A keyboard instrument is a musical instrument played using a keyboard, a row of levers which are pressed by the fingers. The most common of these are the piano, organ, and various electronic keyboards, including synthesizers and digital pianos. Other keyboard instruments include celestas, which are struck idiophones operated by a keyboard, and carillons, which are usually housed in bell towers or belfries of churches or municipal buildings.

Today, the term keyboard often refers to keyboard-style synthesizers. Under the fingers of a sensitive performer, the keyboard may also be used to control dynamics, phrasing, shading, articulation, and other elements of expression—depending on the design and inherent capabilities of the instrument. Another important use of the word keyboard is in historical musicology, where it means an instrument whose identity cannot be firmly established. Particularly in the 18th century, the harpsichord, the clavichord, and the early piano were in competition, and the same piece might be played on more than one. Hence in a phrase like "Mozart excelled as a keyboard player" the word keyboard is usefully noncommittal.

About Keyboard

Keyboard and Piano exams from ABRSM

Piano exams consist of three pieces, scales and arpeggios, sight-reading, and aural tests.

Total marks in all individual Practical exams are 150. You need 100 marks to achieve Pass, 120 marks to pass with Merit and 130 marks to pass with Distinction.

There are eight grades of assessment.

Tips for learning a new instrument

• Regular (if possible frequent) practise. One of the things that can help is using 5-10 minutes of spare time to fit a quick practise session in. If this is done often you will be surprised at the progress you make.
• Make sure that your instrument is always accessible. Always have it in the place (apart from work or school) where you spend the most time.
• if you do have longer sessions (anything over 30 minutes) try and have a break every 5-10 minutes for beginners or every 20 minutes for more experienced players. A break can be a 5-minute change of exercise or song or an actual break. The reason for the break is to make sure that you can remain focused on your technique and form. The sooner you can play music by employing the correct technique the easier it will become to play and you will improve a lot faster.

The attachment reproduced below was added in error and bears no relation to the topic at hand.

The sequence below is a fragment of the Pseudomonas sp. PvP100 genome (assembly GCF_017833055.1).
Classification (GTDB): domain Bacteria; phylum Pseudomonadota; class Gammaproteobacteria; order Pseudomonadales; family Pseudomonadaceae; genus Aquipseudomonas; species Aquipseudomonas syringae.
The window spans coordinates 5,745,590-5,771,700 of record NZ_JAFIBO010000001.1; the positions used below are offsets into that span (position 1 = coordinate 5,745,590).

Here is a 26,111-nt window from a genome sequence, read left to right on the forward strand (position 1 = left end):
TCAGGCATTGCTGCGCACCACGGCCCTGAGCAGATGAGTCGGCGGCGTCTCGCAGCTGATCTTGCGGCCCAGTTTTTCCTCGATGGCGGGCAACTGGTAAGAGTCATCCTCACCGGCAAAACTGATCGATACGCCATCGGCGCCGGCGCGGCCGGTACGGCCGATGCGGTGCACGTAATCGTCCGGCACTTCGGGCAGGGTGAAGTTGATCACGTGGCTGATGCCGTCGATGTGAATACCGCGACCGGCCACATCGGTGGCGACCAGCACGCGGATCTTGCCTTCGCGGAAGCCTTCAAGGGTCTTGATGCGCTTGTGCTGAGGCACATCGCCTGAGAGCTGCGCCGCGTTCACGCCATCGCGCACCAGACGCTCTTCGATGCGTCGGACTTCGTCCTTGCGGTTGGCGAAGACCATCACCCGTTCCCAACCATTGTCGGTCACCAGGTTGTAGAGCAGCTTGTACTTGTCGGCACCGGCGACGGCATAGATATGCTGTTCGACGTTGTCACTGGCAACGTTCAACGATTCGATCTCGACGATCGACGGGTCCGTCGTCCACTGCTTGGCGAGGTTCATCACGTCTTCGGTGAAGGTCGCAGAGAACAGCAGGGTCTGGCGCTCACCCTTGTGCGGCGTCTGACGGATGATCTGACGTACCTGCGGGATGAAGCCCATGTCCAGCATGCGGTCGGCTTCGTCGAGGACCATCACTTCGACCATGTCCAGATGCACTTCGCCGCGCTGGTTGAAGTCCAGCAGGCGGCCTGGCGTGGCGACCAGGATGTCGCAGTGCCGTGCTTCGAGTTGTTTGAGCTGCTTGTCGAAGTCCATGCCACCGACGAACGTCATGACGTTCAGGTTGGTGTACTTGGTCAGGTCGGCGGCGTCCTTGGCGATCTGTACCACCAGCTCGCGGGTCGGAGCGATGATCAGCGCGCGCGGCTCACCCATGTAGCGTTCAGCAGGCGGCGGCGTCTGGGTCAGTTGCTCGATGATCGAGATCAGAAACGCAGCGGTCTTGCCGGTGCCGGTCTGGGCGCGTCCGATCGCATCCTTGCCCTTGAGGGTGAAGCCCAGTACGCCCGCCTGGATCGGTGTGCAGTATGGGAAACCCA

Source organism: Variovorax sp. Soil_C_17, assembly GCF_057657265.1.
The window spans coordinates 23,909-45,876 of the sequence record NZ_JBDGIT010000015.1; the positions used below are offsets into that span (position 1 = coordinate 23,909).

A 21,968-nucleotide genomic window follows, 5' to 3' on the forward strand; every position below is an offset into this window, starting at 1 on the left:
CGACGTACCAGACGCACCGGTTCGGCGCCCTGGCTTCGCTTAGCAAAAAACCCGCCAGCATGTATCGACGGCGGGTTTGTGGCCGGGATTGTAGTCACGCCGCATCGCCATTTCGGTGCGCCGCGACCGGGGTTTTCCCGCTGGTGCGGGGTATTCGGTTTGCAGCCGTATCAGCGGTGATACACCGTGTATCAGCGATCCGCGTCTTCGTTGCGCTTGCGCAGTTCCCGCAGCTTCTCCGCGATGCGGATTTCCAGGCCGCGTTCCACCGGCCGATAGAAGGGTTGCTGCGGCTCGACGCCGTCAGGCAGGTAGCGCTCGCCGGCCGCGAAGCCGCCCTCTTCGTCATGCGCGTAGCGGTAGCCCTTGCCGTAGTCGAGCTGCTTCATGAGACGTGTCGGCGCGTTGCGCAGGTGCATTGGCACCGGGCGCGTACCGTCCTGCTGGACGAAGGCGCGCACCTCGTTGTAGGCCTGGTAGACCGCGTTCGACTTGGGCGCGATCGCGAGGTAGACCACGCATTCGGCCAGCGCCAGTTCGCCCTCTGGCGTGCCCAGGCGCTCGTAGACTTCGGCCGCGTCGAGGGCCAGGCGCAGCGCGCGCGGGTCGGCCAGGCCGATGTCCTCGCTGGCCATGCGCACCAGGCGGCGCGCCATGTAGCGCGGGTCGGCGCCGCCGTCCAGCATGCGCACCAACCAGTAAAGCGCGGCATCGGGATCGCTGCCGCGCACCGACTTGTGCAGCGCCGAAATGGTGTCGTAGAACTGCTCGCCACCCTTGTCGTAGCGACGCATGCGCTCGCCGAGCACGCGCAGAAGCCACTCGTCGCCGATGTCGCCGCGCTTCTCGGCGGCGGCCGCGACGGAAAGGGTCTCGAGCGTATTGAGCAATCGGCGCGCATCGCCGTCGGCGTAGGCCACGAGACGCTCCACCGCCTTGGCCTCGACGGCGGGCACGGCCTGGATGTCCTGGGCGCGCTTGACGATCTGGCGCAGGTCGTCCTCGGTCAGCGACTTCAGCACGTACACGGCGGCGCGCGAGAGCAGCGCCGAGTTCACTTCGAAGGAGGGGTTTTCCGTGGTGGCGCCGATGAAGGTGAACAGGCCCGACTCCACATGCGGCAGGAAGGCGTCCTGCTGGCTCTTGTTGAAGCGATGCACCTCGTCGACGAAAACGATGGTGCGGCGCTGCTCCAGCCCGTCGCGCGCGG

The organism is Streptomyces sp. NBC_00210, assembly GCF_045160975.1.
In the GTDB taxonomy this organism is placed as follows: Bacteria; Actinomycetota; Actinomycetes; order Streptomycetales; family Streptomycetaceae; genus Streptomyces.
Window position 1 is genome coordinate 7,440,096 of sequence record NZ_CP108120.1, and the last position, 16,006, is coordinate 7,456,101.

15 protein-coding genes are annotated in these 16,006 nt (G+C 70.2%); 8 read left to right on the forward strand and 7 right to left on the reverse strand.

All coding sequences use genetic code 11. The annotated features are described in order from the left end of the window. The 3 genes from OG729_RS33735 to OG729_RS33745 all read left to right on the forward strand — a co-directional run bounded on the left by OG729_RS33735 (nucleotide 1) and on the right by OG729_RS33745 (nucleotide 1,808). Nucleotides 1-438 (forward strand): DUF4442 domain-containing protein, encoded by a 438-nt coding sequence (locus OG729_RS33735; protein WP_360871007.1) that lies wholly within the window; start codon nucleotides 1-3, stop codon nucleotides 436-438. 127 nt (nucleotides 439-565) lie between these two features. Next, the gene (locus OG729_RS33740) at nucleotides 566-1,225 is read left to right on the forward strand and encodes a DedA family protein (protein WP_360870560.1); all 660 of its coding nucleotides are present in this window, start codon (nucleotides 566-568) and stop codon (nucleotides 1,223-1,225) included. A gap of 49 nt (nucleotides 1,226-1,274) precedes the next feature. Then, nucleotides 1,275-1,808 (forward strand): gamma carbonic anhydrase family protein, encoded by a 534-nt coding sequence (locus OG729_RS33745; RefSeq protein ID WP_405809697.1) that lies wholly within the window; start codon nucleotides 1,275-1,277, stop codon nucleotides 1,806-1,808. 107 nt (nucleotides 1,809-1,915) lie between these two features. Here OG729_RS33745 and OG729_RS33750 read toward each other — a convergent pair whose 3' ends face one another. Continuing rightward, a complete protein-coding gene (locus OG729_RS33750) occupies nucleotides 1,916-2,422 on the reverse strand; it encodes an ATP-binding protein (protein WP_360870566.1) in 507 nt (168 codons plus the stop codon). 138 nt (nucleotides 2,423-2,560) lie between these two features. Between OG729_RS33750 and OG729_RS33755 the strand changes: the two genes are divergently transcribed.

• Working on a mixture of exercises to help build correct technique. Also, students that use these shorter periods to work on technical exercises tend to improve faster than the students that work on pieces or songs.
• Learning versions of the songs you want to play that are at your level of ability.
• Have a goal for every time you are on your instrument it will contribute to faster improvement.
• Get a Love2Teach tutor to help guide you through technique and song choice

Fun Facts about playing the keyboard

  • The development of electronic instruments in the 20th century has brought about many different types of electronic keyboard instruments. These include the ondes martenot and the synthesizer.
  • Yamaha has now made the most successful keyboards, selling over 770,000 a year.


Famous Quotes about playing the keyboard

"The keyboard is my journal." Pharrell Williams
"If I can sit down at my keyboard and have a melody that says something that I can't with words, that's a really beautiful thing. Mary Lambert"

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